Published on July 3rd, 2019 | by TLV News0
“Behind the Rifle: Women Soldiers in Civil War Mississippi” Author Shelby Harriel at Off Square Books Wednesday, July 10
This is the first study with a regional focus of the role women soldiers played in the Civil War.
Shelby Harriel is an instructor of mathematics at Pearl River Community College. Her research on women soldiers of the Civil War has been published in various newspapers, magazines, websites, blogs, and brochures for the National Park Service and state historic sites. She has given numerous presentations about women soldiers in over ten states.
During the Civil War, Mississippi’s strategic location bordering the Mississippi River and the state’s system of railroads drew the attention of opposing forces who clashed in major battles for control over these resources. The names of these engagements—Vicksburg, Jackson, Port Gibson, Corinth, Iuka, Tupelo, and Brice’s Crossroads—along with the narratives of the men who fought there resonate in Civil War literature. However, Mississippi’s chronicle of military involvement in the Civil War is not one of men alone. Surprisingly, there were a number of female soldiers disguised as males who stood shoulder to shoulder with them on the firing lines across the state.
Behind the Rifle: Women Soldiers in Civil War Mississippi is a groundbreaking study that discusses women soldiers with a connection to Mississippi—either those who hailed from the Magnolia State or those from elsewhere who fought in Mississippi battles. Readers will learn who they were, why they chose to fight at a time when military service for women was banned, and the horrors they experienced. Included are two maps and over twenty period photographs of locations relative to the stories of these female fighters along with images of some of the women themselves.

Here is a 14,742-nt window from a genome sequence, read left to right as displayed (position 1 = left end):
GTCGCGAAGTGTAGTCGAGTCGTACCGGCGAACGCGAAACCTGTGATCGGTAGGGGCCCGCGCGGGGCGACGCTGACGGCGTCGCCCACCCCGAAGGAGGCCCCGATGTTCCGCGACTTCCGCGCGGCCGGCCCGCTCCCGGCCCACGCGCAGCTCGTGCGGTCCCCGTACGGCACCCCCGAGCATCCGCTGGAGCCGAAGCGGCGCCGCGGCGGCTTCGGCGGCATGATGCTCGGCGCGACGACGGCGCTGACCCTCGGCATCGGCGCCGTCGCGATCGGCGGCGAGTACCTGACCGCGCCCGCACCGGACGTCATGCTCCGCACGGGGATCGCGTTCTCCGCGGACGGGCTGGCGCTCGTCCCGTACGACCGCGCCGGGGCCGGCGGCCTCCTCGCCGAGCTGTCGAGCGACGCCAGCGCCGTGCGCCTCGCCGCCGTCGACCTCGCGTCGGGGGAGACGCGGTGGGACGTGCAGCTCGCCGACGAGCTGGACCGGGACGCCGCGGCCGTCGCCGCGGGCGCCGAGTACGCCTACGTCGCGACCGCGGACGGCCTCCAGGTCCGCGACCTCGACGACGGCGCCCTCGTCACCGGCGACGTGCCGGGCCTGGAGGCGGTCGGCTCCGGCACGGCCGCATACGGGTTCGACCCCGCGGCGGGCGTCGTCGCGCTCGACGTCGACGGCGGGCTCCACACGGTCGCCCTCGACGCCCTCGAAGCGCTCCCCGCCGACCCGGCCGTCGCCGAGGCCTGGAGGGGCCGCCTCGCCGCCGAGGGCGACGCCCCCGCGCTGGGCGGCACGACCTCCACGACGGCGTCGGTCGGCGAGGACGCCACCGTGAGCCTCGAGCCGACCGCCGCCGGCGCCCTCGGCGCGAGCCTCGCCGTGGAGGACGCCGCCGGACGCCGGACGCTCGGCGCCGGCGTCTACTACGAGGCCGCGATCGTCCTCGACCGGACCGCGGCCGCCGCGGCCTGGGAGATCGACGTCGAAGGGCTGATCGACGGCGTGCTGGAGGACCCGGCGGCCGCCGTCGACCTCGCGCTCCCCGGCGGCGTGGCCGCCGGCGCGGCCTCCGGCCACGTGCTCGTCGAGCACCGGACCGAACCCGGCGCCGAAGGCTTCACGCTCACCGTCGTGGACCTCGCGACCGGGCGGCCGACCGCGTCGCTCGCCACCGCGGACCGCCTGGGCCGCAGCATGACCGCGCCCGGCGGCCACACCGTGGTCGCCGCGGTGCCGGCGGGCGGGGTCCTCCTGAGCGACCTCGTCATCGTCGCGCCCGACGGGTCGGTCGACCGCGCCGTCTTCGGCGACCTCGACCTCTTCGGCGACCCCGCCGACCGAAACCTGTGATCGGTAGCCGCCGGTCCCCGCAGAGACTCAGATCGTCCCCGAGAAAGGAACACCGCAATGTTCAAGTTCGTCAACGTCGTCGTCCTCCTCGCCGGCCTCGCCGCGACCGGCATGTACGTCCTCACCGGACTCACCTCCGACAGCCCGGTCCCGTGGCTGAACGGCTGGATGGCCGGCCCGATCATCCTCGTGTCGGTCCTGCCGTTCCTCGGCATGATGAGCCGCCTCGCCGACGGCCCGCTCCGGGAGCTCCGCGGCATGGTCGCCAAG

The product of over ten years of research, this work provides new details of formerly recorded female fighters, debunks some cases, and introduces over twenty previously undocumented ones. Among these are women soldiers who were involved in such battles beyond Mississippi as Shiloh, Antietam, and Gettysburg. Readers will also find new documentation regarding female fighters held as prisoners of war in such notorious prisons as Andersonville.